How does one do this kind of research? Just like any other country. Look in family Bibles; check online sources; see what is written in various local history books; see if something useful is mentioned in fraternal organization records or civil registers; check obituaries for places of origin; see what naturalization papers may say; and check wills to see if they mention relatives or other persons back in the old country.

I quote a source that I found which states, Switzerland is a federal state divided in 26 political districts called cantons (23 cantons and 3 half-cantons). Although they are a lot smaller, they are akin to the States in the United States or to the Canadian Provinces. Each of them can be defined as a small republic with its own libraries, archives, and above all, its own habits! For this very reason, studying genealogy in Switzerland can be sometimes a puzzling and challenging task for the beginner.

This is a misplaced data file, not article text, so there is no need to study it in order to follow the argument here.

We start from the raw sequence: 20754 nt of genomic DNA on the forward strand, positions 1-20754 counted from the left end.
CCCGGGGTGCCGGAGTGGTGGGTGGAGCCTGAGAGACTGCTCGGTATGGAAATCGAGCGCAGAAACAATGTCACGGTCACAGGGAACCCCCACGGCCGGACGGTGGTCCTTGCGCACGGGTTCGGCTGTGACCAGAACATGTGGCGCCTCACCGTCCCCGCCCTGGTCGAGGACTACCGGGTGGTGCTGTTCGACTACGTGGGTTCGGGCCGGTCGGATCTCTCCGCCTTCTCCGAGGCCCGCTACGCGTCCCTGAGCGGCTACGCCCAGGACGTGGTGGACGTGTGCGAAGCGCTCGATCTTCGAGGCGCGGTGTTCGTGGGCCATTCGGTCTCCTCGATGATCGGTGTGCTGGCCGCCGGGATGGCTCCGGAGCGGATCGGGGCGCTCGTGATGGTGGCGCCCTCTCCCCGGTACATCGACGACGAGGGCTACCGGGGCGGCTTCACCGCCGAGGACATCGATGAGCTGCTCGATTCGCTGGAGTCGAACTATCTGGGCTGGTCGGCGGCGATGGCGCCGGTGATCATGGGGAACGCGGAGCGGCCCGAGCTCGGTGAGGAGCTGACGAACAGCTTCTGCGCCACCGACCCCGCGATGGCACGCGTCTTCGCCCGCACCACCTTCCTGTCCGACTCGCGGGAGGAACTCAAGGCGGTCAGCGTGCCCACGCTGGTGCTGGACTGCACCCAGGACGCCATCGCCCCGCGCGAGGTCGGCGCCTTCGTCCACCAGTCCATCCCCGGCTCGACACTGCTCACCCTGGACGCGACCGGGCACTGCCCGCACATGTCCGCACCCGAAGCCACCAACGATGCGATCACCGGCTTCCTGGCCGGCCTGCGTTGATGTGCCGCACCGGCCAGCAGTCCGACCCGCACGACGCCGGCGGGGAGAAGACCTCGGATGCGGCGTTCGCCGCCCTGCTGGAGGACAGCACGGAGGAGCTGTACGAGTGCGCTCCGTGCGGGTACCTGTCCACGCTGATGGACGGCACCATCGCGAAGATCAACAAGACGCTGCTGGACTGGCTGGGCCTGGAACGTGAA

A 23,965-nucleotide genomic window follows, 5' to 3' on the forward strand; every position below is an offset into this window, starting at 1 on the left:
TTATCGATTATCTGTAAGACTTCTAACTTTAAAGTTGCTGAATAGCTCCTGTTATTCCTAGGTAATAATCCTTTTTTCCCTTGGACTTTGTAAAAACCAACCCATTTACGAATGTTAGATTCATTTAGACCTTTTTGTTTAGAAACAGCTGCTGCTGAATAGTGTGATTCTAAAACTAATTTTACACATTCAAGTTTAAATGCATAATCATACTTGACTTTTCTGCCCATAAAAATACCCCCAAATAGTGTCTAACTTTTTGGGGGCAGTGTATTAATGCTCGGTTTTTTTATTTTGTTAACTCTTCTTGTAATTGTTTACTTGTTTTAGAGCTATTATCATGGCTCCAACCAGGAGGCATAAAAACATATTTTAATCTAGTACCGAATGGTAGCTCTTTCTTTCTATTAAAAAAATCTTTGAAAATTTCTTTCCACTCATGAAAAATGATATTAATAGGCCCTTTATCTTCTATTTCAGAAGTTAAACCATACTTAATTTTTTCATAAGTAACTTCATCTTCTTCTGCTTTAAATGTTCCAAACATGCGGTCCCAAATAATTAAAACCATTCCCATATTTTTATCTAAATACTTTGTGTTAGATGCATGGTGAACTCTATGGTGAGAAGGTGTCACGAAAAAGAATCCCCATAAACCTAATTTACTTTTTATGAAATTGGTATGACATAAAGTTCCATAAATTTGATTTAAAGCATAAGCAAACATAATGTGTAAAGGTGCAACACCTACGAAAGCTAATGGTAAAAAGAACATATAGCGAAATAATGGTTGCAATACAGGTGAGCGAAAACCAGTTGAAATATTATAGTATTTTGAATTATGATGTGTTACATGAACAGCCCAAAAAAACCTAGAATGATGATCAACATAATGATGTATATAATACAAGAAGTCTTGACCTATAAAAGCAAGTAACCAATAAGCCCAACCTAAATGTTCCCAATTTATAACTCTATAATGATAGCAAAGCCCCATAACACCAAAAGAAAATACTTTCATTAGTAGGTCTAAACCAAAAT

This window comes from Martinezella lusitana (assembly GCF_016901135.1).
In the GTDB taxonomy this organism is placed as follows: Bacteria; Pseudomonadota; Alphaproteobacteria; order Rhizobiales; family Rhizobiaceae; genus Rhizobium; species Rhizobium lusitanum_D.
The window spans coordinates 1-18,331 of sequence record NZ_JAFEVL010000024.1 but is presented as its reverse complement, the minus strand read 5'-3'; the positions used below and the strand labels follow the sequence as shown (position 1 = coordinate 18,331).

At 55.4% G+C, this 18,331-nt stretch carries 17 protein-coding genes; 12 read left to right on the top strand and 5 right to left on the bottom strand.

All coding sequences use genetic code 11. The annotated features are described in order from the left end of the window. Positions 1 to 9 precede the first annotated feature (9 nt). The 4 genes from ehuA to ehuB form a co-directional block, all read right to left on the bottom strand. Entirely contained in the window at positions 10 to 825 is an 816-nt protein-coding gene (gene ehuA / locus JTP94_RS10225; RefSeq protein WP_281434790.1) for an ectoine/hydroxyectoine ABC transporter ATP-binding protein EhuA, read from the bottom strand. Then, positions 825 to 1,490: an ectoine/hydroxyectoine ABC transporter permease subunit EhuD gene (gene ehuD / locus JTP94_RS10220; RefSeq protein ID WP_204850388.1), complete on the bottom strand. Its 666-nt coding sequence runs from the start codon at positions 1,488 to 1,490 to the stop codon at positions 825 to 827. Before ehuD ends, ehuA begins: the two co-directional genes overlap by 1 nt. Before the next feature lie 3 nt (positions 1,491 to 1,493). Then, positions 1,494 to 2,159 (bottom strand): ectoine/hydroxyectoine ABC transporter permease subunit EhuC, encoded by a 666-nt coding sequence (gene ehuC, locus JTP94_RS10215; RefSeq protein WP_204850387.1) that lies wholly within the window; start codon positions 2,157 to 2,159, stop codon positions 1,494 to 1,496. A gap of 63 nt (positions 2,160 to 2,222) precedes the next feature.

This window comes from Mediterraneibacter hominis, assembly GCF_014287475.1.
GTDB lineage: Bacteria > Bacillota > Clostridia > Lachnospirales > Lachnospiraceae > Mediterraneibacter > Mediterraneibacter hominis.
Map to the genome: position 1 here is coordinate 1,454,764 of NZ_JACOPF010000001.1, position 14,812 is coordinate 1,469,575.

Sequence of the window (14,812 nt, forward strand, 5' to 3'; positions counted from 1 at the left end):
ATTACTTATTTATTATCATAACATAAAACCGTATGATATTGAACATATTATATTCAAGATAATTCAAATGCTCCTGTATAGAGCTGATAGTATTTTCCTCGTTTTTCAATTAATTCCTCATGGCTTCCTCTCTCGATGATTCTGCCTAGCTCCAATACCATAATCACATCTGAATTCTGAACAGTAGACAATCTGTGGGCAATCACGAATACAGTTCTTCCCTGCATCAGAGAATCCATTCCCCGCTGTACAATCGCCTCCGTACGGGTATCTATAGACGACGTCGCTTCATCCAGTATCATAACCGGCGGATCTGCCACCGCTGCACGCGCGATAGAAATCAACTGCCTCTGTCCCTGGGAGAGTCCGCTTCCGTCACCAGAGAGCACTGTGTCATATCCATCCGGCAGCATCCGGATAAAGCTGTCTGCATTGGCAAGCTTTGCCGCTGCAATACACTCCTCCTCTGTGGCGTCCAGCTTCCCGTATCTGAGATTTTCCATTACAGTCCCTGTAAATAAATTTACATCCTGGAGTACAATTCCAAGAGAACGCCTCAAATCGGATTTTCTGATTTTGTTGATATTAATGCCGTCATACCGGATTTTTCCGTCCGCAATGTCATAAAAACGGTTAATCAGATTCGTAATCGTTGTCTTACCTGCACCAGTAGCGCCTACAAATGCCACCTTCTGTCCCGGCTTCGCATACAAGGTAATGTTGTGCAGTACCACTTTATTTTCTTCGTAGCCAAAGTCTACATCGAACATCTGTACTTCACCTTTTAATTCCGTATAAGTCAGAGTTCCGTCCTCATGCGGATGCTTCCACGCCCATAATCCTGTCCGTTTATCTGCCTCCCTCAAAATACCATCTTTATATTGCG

Useful Links

Family History

Genealogy in French-speaking Switzerland

Selected books (Be sure to use the free web site, WorldCat, to find a library location nearest to you when locating these books.

Source Information: GenWeekly, New Providence, NJ, USA: Genealogy Today LLC, 2012.

The views and opinions expressed in this article are those of the author and do not necessarily reflect the views of Genealogy Today LLC.